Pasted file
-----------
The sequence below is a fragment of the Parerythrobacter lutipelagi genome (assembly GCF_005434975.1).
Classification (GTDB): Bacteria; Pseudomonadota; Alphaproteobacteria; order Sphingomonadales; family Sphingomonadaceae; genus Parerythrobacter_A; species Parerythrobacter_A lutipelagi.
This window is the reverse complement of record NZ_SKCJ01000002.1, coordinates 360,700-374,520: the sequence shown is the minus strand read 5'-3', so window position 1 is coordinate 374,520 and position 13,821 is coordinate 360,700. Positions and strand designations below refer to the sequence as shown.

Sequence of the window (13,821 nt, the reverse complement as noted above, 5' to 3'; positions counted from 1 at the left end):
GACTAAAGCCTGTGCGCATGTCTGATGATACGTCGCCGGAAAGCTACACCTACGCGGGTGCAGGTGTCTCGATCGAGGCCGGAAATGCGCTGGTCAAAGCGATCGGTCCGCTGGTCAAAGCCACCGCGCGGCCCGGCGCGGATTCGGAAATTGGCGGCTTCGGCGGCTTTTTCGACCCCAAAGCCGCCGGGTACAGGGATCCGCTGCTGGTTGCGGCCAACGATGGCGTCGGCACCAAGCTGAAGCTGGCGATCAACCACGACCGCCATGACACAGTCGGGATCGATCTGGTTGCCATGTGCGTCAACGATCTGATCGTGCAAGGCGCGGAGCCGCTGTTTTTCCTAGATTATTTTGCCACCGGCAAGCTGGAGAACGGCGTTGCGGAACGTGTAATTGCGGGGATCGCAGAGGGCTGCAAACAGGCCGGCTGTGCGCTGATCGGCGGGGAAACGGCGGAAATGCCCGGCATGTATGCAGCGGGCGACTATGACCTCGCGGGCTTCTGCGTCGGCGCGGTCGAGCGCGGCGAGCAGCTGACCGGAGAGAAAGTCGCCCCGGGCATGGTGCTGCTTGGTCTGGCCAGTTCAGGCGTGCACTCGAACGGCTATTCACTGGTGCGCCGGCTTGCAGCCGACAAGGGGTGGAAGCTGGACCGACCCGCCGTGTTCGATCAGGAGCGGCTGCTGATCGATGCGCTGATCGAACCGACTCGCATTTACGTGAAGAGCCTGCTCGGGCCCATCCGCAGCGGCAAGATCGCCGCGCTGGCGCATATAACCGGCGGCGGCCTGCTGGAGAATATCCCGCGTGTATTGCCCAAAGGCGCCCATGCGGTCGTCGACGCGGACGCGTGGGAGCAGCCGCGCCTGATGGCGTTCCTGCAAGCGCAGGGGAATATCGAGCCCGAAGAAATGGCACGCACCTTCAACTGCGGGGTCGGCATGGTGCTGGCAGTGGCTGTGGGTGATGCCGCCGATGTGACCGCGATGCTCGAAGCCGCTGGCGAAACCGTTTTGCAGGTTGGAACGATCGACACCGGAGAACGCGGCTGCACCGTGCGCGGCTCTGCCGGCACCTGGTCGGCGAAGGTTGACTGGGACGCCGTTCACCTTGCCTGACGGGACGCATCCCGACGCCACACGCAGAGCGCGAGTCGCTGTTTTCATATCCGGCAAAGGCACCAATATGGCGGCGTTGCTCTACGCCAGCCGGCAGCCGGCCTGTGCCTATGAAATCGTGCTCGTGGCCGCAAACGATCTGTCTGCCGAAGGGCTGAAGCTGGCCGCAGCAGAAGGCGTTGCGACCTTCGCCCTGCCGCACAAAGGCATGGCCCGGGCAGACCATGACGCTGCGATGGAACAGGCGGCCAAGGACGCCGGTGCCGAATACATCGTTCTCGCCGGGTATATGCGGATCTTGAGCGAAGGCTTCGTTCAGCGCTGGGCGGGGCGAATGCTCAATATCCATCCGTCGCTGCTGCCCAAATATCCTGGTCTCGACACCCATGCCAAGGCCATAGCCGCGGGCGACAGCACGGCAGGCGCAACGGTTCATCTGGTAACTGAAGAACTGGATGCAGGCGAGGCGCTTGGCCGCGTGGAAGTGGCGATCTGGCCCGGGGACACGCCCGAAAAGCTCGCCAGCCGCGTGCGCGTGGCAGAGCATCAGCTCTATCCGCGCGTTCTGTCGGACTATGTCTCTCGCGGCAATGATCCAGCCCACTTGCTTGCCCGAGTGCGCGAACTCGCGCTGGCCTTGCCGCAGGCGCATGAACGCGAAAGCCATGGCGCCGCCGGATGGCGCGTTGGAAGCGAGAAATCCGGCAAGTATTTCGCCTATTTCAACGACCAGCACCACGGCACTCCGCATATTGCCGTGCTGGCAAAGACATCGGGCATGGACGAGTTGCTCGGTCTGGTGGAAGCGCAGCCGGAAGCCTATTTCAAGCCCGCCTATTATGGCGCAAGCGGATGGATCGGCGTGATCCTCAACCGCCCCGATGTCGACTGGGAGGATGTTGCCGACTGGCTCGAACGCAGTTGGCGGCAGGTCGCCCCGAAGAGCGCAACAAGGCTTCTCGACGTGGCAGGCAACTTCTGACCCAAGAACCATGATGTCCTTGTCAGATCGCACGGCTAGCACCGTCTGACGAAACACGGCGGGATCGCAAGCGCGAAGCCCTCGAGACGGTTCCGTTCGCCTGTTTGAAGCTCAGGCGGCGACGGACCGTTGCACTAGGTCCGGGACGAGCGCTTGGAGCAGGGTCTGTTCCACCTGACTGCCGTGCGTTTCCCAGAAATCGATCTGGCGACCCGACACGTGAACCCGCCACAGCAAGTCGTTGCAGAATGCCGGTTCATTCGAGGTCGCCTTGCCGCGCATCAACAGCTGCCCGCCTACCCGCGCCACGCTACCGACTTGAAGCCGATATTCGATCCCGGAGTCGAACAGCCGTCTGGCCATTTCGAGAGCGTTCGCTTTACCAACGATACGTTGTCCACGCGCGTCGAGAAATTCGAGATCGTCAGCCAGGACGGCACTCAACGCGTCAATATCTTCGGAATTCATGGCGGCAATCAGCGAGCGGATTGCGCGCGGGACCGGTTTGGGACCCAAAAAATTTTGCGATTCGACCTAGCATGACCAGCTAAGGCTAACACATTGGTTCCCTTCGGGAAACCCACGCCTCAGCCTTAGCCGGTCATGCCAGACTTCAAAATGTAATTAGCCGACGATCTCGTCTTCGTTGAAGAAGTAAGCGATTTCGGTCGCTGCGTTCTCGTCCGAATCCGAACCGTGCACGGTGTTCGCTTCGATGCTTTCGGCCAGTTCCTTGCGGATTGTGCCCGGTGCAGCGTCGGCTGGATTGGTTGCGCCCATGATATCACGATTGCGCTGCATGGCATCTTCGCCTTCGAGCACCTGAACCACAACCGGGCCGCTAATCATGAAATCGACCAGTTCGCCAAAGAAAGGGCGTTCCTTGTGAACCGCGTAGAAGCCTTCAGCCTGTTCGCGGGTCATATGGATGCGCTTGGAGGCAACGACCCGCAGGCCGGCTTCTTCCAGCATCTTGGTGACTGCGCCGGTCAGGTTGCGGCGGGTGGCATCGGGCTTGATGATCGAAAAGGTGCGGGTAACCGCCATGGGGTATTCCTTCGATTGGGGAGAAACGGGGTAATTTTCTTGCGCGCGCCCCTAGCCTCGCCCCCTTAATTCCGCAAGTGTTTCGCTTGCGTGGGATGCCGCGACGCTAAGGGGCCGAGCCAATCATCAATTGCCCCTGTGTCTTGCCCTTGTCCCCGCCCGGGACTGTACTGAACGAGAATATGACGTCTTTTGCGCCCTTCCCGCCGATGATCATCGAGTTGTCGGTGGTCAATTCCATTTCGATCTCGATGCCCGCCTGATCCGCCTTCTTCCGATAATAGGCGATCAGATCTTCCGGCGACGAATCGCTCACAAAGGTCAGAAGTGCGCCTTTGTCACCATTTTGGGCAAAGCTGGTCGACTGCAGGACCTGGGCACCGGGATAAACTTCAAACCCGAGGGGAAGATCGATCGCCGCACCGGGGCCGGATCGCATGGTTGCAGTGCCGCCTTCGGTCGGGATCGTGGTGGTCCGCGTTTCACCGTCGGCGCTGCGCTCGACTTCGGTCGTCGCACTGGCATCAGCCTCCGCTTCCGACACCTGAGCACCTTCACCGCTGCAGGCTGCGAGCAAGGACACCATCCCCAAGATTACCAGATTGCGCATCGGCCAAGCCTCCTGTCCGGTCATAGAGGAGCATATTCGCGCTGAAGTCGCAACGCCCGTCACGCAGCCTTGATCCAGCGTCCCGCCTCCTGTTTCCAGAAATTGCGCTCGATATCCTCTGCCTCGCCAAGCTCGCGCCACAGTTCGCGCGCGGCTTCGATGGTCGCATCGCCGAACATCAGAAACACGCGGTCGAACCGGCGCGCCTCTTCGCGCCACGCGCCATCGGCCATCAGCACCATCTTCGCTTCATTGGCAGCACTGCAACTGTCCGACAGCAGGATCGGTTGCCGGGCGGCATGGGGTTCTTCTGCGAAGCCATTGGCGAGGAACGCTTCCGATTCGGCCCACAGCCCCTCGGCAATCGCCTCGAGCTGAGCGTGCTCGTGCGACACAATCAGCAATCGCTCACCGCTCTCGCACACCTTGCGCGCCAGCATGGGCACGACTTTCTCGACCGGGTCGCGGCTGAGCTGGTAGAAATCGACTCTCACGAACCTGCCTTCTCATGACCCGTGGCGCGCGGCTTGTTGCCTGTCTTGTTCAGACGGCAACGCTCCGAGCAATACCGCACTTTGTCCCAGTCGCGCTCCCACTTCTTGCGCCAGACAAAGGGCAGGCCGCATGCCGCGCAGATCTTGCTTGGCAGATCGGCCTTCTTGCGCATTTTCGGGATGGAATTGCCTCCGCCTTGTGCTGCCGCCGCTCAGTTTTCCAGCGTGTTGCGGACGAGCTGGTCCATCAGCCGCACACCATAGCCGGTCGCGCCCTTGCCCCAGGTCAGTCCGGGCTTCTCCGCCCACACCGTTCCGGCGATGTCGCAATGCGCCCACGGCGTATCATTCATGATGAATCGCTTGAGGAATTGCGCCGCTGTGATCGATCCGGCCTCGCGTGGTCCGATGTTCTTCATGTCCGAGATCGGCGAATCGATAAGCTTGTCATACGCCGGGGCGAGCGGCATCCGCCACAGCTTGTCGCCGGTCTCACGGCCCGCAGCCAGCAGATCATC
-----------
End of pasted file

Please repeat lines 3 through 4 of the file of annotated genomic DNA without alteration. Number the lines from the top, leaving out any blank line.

This window is the reverse complement of record NZ_SKCJ01000002.1, coordinates 360,700-374,520: the sequence shown is the minus strand read 5'-3', so window position 1 is coordinate 374,520 and position 13,821 is coordinate 360,700. Positions and strand designations below refer to the sequence as shown.

Sequence of the window (13,821 nt, the reverse complement as noted above, 5' to 3'; positions counted from 1 at the left end):